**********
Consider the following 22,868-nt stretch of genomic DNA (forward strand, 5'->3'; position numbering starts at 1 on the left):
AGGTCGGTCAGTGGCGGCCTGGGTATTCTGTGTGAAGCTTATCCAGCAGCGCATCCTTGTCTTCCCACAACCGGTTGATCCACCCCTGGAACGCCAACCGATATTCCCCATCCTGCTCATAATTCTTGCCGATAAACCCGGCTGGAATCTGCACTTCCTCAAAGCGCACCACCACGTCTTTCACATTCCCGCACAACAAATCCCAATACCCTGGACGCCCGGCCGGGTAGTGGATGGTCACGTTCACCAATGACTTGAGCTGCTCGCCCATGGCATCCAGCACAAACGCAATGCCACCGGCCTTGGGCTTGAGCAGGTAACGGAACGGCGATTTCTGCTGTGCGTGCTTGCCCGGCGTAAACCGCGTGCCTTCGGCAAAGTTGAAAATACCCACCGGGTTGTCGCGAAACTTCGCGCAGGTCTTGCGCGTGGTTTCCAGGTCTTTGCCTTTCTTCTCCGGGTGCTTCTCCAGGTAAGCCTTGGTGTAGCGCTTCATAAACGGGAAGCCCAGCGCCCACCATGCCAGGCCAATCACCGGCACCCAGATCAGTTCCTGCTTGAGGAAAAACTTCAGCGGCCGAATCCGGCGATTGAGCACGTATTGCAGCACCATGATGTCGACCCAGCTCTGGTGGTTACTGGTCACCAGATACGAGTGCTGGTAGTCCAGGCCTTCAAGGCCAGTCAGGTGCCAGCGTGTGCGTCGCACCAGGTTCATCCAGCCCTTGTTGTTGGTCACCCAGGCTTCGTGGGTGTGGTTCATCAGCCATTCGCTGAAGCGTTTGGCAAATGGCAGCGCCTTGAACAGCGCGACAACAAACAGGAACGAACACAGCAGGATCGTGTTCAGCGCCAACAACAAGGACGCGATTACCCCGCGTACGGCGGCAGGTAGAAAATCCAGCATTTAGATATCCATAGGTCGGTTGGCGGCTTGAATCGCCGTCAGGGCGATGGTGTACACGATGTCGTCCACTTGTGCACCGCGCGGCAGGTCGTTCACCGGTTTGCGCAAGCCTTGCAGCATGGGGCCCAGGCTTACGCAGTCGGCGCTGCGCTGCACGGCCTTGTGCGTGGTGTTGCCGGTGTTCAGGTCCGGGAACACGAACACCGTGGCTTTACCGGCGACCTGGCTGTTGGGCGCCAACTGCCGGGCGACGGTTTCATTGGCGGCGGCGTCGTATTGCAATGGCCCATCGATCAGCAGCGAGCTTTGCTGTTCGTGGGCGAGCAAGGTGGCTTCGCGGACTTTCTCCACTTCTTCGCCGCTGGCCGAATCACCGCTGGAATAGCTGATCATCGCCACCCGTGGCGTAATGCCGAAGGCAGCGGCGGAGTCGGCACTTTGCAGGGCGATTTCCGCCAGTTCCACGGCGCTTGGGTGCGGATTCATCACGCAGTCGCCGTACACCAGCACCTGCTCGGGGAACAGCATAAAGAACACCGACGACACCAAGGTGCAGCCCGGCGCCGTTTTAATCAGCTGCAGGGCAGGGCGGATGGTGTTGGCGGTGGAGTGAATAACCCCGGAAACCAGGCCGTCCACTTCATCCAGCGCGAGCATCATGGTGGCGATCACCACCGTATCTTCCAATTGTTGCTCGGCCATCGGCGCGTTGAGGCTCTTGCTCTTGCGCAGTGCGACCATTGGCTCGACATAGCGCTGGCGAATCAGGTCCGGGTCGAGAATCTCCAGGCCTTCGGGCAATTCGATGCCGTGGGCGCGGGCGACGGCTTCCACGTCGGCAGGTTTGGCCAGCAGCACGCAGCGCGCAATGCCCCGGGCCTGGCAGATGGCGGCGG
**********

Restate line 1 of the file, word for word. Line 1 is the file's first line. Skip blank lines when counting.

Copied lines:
Consider the following 22,868-nt stretch of genomic DNA (forward strand, 5'->3'; position numbering starts at 1 on the left):